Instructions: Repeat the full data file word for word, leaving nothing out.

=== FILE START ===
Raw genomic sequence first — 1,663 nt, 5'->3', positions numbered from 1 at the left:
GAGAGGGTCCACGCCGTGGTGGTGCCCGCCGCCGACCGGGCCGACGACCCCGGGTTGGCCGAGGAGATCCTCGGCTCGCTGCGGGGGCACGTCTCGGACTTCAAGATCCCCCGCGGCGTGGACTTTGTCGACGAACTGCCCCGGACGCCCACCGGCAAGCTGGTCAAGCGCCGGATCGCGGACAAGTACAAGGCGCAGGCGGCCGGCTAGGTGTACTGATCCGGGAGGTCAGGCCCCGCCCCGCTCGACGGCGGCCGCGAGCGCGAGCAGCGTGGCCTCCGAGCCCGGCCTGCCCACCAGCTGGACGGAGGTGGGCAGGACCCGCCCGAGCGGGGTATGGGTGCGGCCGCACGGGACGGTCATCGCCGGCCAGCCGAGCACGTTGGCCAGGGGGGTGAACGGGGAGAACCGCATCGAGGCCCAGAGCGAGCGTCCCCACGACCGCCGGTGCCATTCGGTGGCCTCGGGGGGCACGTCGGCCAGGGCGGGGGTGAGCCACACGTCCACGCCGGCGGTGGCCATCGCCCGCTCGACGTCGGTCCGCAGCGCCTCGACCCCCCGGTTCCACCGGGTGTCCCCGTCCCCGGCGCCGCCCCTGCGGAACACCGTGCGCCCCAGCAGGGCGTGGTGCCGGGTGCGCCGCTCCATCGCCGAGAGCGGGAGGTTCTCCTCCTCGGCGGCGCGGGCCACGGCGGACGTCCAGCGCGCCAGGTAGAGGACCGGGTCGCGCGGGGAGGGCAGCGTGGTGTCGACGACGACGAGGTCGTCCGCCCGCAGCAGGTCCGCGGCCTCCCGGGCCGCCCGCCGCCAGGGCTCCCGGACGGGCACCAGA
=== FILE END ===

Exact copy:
Raw genomic sequence first — 1,663 nt, 5'->3', positions numbered from 1 at the left:
GAGAGGGTCCACGCCGTGGTGGTGCCCGCCGCCGACCGGGCCGACGACCCCGGGTTGGCCGAGGAGATCCTCGGCTCGCTGCGGGGGCACGTCTCGGACTTCAAGATCCCCCGCGGCGTGGACTTTGTCGACGAACTGCCCCGGACGCCCACCGGCAAGCTGGTCAAGCGCCGGATCGCGGACAAGTACAAGGCGCAGGCGGCCGGCTAGGTGTACTGATCCGGGAGGTCAGGCCCCGCCCCGCTCGACGGCGGCCGCGAGCGCGAGCAGCGTGGCCTCCGAGCCCGGCCTGCCCACCAGCTGGACGGAGGTGGGCAGGACCCGCCCGAGCGGGGTATGGGTGCGGCCGCACGGGACGGTCATCGCCGGCCAGCCGAGCACGTTGGCCAGGGGGGTGAACGGGGAGAACCGCATCGAGGCCCAGAGCGAGCGTCCCCACGACCGCCGGTGCCATTCGGTGGCCTCGGGGGGCACGTCGGCCAGGGCGGGGGTGAGCCACACGTCCACGCCGGCGGTGGCCATCGCCCGCTCGACGTCGGTCCGCAGCGCCTCGACCCCCCGGTTCCACCGGGTGTCCCCGTCCCCGGCGCCGCCCCTGCGGAACACCGTGCGCCCCAGCAGGGCGTGGTGCCGGGTGCGCCGCTCCATCGCCGAGAGCGGGAGGTTCTCCTCCTCGGCGGCGCGGGCCACGGCGGACGTCCAGCGCGCCAGGTAGAGGACCGGGTCGCGCGGGGAGGGCAGCGTGGTGTCGACGACGACGAGGTCGTCCGCCCGCAGCAGGTCCGCGGCCTCCCGGGCCGCCCGCCGCCAGGGCTCCCGGACGGGCACCAGA